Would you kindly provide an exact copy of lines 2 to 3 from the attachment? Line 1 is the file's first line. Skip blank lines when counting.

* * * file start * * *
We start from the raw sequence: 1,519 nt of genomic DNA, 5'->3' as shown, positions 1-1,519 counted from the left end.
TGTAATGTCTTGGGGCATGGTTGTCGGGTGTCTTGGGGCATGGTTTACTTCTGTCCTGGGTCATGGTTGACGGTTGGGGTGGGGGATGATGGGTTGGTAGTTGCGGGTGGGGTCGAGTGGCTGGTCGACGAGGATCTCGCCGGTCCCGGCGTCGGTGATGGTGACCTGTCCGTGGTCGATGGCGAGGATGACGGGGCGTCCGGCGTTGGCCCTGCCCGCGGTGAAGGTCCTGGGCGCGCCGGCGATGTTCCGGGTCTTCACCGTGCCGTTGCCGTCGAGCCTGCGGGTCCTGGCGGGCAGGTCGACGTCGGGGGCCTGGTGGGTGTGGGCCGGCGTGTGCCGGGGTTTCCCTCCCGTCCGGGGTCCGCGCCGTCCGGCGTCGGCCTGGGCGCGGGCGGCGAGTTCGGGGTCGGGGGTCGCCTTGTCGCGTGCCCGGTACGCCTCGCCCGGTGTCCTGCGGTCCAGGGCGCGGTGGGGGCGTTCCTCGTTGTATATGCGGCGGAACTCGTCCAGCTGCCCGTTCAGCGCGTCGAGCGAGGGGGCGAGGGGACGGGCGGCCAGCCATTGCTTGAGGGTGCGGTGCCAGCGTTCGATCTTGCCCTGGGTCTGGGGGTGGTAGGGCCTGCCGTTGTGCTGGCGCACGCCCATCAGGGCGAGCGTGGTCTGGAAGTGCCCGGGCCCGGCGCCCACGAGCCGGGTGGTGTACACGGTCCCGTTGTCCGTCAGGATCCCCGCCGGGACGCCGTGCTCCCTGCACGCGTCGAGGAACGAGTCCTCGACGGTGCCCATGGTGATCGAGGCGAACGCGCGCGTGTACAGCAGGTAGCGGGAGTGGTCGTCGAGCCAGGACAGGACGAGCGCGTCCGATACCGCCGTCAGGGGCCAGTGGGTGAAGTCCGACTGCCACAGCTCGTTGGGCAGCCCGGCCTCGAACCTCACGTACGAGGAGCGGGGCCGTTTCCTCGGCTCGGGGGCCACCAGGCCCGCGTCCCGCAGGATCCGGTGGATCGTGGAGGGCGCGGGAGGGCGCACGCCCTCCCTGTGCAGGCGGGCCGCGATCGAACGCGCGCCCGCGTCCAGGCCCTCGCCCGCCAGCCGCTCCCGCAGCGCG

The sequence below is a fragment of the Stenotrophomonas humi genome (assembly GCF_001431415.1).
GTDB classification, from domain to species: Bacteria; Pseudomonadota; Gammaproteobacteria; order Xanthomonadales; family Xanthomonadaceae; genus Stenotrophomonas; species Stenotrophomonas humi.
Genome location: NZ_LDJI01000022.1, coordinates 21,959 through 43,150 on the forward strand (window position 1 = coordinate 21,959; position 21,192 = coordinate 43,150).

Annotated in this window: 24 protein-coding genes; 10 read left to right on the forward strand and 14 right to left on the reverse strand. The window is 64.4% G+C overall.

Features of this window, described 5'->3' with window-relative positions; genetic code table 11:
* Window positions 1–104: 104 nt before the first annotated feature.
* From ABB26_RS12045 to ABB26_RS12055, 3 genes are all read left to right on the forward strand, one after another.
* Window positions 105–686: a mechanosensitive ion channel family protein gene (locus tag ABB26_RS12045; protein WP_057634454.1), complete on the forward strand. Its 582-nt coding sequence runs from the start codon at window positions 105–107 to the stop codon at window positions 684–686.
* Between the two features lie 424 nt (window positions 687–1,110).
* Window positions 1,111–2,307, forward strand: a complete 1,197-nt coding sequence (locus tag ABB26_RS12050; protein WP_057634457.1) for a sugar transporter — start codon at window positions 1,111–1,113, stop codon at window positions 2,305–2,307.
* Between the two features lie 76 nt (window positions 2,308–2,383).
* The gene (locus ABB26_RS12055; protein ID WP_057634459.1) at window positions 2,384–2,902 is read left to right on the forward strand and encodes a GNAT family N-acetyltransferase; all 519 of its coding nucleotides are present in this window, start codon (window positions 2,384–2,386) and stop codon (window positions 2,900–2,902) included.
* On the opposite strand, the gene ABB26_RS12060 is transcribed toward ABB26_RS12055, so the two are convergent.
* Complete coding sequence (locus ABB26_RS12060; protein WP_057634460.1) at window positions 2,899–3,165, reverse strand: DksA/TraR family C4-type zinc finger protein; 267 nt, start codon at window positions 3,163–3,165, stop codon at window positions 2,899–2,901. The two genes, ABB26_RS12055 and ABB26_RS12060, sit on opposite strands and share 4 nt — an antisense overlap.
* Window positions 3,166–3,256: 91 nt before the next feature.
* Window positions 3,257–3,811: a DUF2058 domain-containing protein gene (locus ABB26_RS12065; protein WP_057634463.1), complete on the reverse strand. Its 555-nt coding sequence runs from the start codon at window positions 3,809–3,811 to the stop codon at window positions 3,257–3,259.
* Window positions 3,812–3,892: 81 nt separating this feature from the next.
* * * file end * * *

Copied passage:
TGTAATGTCTTGGGGCATGGTTGTCGGGTGTCTTGGGGCATGGTTTACTTCTGTCCTGGGTCATGGTTGACGGTTGGGGTGGGGGATGATGGGTTGGTAGTTGCGGGTGGGGTCGAGTGGCTGGTCGACGAGGATCTCGCCGGTCCCGGCGTCGGTGATGGTGACCTGTCCGTGGTCGATGGCGAGGATGACGGGGCGTCCGGCGTTGGCCCTGCCCGCGGTGAAGGTCCTGGGCGCGCCGGCGATGTTCCGGGTCTTCACCGTGCCGTTGCCGTCGAGCCTGCGGGTCCTGGCGGGCAGGTCGACGTCGGGGGCCTGGTGGGTGTGGGCCGGCGTGTGCCGGGGTTTCCCTCCCGTCCGGGGTCCGCGCCGTCCGGCGTCGGCCTGGGCGCGGGCGGCGAGTTCGGGGTCGGGGGTCGCCTTGTCGCGTGCCCGGTACGCCTCGCCCGGTGTCCTGCGGTCCAGGGCGCGGTGGGGGCGTTCCTCGTTGTATATGCGGCGGAACTCGTCCAGCTGCCCGTTCAGCGCGTCGAGCGAGGGGGCGAGGGGACGGGCGGCCAGCCATTGCTTGAGGGTGCGGTGCCAGCGTTCGATCTTGCCCTGGGTCTGGGGGTGGTAGGGCCTGCCGTTGTGCTGGCGCACGCCCATCAGGGCGAGCGTGGTCTGGAAGTGCCCGGGCCCGGCGCCCACGAGCCGGGTGGTGTACACGGTCCCGTTGTCCGTCAGGATCCCCGCCGGGACGCCGTGCTCCCTGCACGCGTCGAGGAACGAGTCCTCGACGGTGCCCATGGTGATCGAGGCGAACGCGCGCGTGTACAGCAGGTAGCGGGAGTGGTCGTCGAGCCAGGACAGGACGAGCGCGTCCGATACCGCCGTCAGGGGCCAGTGGGTGAAGTCCGACTGCCACAGCTCGTTGGGCAGCCCGGCCTCGAACCTCACGTACGAGGAGCGGGGCCGTTTCCTCGGCTCGGGGGCCACCAGGCCCGCGTCCCGCAGGATCCGGTGGATCGTGGAGGGCGCGGGAGGGCGCACGCCCTCCCTGTGCAGGCGGGCCGCGATCGAACGCGCGCCCGCGTCCAGGCCCTCGCCCGCCAGCCGCTCCCGCAGCGCG

The sequence below is a fragment of the Stenotrophomonas humi genome (assembly GCF_001431415.1).